January 23, 2009 / 11:41 AM / 11 years ago

Gold jumps 2 percent

LONDON (Reuters) - Gold jumped 2 percent on Friday to a near three-week high as volatility on the currency markets drove investors to opt for buying bullion.

The precious metal reached new record highs in both sterling and euro terms.

Spot gold was at $873.30/874.90 an ounce at 1050 GMT (5:50 a.m. EST), against $855.55 late in New York on Thursday. It rose to an all-time high of 685.70 in euro terms, and a record 648.51 pounds when priced in sterling.

“Investors are getting out of currencies and getting into gold,” said Simon Weeks, director of precious metals at the Bank of Nova Scotia.

The dollar strengthened to a six-week high against the euro, as investors worried about the outlook for the euro zone economy.

Key business surveys showed on Friday that euro zone services and manufacturing activity declined at a slightly slower pace in January, a touch better than forecasts, but remained deep in recessionary territory.

Investors are worried about the health of financial stocks in the euro zone.

While strength in the dollar against the euro tends to weigh on gold, which is often bought as a hedge against weakness in the U.S. currency, this correlation was trumped by interest in bullion as a safe haven.

“The relationship between gold and the U.S. dollar appears to be broken at present,” said Fairfax analyst John Meyer. “Normally a stronger dollar pushes down gold.”

“Clearly there is investment money flooding in due to the perceived security of gold,” he said.

The other main external driver of gold, oil prices, softened on Friday, falling below $43 a barrel after a larger than expected rise in U.S. crude stocks, and with bearish economic data dampening hopes for a resurgence in demand.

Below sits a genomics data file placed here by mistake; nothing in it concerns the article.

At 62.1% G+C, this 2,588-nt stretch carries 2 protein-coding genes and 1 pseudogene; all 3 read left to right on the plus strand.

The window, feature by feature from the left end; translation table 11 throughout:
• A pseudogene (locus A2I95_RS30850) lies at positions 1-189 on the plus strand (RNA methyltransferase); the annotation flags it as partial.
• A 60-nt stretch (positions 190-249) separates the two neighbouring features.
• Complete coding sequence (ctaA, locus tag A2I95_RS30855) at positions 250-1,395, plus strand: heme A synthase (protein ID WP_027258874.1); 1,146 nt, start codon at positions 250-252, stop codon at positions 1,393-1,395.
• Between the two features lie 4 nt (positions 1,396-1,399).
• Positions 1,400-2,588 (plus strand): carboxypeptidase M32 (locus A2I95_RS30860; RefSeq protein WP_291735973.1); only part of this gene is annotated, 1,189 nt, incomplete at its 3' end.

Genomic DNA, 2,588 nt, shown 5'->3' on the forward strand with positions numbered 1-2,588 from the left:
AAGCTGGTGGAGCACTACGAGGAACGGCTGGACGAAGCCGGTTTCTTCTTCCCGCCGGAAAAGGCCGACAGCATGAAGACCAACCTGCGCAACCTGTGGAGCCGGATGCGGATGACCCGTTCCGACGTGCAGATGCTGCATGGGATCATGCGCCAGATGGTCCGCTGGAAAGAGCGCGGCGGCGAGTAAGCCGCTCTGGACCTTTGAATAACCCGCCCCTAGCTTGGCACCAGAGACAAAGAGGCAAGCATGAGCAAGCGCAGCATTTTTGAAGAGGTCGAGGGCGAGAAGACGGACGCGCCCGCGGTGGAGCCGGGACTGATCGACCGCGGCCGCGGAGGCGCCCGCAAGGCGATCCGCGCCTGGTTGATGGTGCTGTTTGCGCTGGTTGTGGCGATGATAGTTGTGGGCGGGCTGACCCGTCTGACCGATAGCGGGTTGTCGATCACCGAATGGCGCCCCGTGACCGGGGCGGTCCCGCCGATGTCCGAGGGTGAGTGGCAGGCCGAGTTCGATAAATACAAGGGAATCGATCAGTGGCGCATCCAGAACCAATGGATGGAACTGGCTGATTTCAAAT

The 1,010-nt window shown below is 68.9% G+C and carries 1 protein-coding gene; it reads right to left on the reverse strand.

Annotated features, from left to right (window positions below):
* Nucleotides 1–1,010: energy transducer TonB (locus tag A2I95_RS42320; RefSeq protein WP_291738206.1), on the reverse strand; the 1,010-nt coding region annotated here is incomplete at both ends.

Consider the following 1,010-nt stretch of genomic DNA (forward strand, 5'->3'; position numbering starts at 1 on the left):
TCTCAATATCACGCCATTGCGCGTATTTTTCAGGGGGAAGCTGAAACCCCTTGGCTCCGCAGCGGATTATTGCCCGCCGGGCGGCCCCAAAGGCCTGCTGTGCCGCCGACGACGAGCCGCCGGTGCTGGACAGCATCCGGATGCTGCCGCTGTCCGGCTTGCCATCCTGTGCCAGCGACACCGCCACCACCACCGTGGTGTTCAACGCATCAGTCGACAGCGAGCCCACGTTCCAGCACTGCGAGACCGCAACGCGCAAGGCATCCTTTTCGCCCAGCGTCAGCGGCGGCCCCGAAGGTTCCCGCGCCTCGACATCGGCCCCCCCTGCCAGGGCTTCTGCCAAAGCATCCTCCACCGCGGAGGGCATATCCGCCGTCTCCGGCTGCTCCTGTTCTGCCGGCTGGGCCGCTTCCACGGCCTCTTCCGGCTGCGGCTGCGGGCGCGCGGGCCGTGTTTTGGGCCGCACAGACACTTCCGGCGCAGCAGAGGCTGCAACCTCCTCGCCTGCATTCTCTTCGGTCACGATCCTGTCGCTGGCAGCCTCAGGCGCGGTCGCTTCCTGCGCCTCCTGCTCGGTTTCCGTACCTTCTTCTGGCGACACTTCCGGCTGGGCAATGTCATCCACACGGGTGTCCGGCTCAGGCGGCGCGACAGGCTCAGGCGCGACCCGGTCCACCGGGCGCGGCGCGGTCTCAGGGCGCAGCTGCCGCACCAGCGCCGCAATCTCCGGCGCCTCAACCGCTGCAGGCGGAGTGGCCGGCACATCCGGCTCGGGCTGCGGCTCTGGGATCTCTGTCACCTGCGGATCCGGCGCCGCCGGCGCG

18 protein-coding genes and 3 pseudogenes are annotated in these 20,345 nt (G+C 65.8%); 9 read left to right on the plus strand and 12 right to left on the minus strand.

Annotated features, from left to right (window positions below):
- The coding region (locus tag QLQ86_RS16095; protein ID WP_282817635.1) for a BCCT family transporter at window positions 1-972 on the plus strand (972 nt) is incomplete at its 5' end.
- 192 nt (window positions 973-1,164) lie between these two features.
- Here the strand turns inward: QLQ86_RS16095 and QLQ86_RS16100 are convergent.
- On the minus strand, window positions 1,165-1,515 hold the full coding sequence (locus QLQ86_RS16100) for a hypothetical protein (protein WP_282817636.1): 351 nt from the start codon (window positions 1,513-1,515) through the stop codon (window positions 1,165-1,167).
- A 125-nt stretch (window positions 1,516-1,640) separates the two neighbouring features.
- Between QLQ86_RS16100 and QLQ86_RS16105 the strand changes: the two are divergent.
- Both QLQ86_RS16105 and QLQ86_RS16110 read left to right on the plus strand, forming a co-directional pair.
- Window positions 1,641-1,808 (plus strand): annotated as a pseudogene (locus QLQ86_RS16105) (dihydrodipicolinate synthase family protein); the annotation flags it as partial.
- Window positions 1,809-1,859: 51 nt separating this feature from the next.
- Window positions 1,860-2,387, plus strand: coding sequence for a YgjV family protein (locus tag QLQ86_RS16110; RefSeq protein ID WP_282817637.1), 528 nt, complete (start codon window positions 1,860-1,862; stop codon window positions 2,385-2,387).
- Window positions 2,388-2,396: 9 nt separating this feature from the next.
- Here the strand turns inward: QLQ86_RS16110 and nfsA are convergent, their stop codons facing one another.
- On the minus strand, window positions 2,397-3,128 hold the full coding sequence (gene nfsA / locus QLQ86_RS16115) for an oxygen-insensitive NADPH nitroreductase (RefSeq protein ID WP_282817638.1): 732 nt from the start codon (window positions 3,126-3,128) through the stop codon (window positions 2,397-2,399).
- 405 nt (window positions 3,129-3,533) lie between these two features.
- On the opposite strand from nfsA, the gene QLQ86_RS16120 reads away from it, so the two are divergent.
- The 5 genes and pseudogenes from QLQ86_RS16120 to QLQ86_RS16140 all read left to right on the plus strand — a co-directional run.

ETF HITS RECORD

Demand for investment products such as coins and bars and physically-backed vehicles such as exchange-traded funds has been strong this week.

“The physical premia seen on the gold market have been very strong in recent weeks, suggesting there is relatively healthy demand,” said BNP Paribas analyst Michael Widmer.

The world’s largest bullion-backed exchange-traded fund, New York’s SPDR Gold Trust, said its holdings rose to a record for the fourth consecutive session on Thursday, climbing 1.6 percent or 13.15 tonnes to a 819.11 tonnes.

SPDR took over from the Bank of Japan as the world’s seventh largest holder of gold in December.

However, demand for gold jewelry in traditionally key markets such as India and the Middle East is slack as prices remained high.

Silver climbed to $11.53/11.61 an ounce from $11.38 late in New York on Thursday.

Platinum firmed to $929.50/934.50 an ounce from $926, while palladium eased to $182.50/187.50 an ounce from $182.

Both metals have suffered from a fall in demand from carmakers, who account for around half of annual platinum consumption. Platinum and palladium are key components in catalytic converters.

Reporting by Jan Harvey; Editing by William Hardy

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